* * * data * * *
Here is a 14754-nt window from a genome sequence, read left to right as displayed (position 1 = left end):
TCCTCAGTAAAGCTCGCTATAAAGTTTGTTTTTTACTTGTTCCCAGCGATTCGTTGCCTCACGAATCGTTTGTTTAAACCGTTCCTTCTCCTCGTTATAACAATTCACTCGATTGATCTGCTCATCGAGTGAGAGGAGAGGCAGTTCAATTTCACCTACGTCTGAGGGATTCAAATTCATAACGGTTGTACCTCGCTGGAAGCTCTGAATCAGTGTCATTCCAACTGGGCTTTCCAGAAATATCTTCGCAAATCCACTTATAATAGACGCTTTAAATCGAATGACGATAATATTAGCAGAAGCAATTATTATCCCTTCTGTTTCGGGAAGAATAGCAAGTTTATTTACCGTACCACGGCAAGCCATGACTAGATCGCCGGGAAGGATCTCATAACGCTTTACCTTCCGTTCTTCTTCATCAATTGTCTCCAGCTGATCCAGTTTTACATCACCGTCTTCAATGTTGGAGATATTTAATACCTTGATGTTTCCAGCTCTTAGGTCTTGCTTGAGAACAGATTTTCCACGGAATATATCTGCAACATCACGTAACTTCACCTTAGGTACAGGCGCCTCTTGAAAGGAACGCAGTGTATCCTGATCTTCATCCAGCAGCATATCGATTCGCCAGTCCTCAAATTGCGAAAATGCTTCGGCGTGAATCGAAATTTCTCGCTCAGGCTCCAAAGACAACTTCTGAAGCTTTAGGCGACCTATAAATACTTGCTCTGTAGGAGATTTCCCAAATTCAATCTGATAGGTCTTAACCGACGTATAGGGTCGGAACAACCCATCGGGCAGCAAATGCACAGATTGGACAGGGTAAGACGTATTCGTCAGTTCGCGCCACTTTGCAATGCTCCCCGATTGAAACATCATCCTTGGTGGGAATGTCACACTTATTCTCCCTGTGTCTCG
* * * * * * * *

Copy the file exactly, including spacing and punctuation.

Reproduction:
Here is a 14754-nt window from a genome sequence, read left to right as displayed (position 1 = left end):
TCCTCAGTAAAGCTCGCTATAAAGTTTGTTTTTTACTTGTTCCCAGCGATTCGTTGCCTCACGAATCGTTTGTTTAAACCGTTCCTTCTCCTCGTTATAACAATTCACTCGATTGATCTGCTCATCGAGTGAGAGGAGAGGCAGTTCAATTTCACCTACGTCTGAGGGATTCAAATTCATAACGGTTGTACCTCGCTGGAAGCTCTGAATCAGTGTCATTCCAACTGGGCTTTCCAGAAATATCTTCGCAAATCCACTTATAATAGACGCTTTAAATCGAATGACGATAATATTAGCAGAAGCAATTATTATCCCTTCTGTTTCGGGAAGAATAGCAAGTTTATTTACCGTACCACGGCAAGCCATGACTAGATCGCCGGGAAGGATCTCATAACGCTTTACCTTCCGTTCTTCTTCATCAATTGTCTCCAGCTGATCCAGTTTTACATCACCGTCTTCAATGTTGGAGATATTTAATACCTTGATGTTTCCAGCTCTTAGGTCTTGCTTGAGAACAGATTTTCCACGGAATATATCTGCAACATCACGTAACTTCACCTTAGGTACAGGCGCCTCTTGAAAGGAACGCAGTGTATCCTGATCTTCATCCAGCAGCATATCGATTCGCCAGTCCTCAAATTGCGAAAATGCTTCGGCGTGAATCGAAATTTCTCGCTCAGGCTCCAAAGACAACTTCTGAAGCTTTAGGCGACCTATAAATACTTGCTCTGTAGGAGATTTCCCAAATTCAATCTGATAGGTCTTAACCGACGTATAGGGTCGGAACAACCCATCGGGCAGCAAATGCACAGATTGGACAGGGTAAGACGTATTCGTCAGTTCGCGCCACTTTGCAATGCTCCCCGATTGAAACATCATCCTTGGTGGGAATGTCACACTTATTCTCCCTGTGTCTCG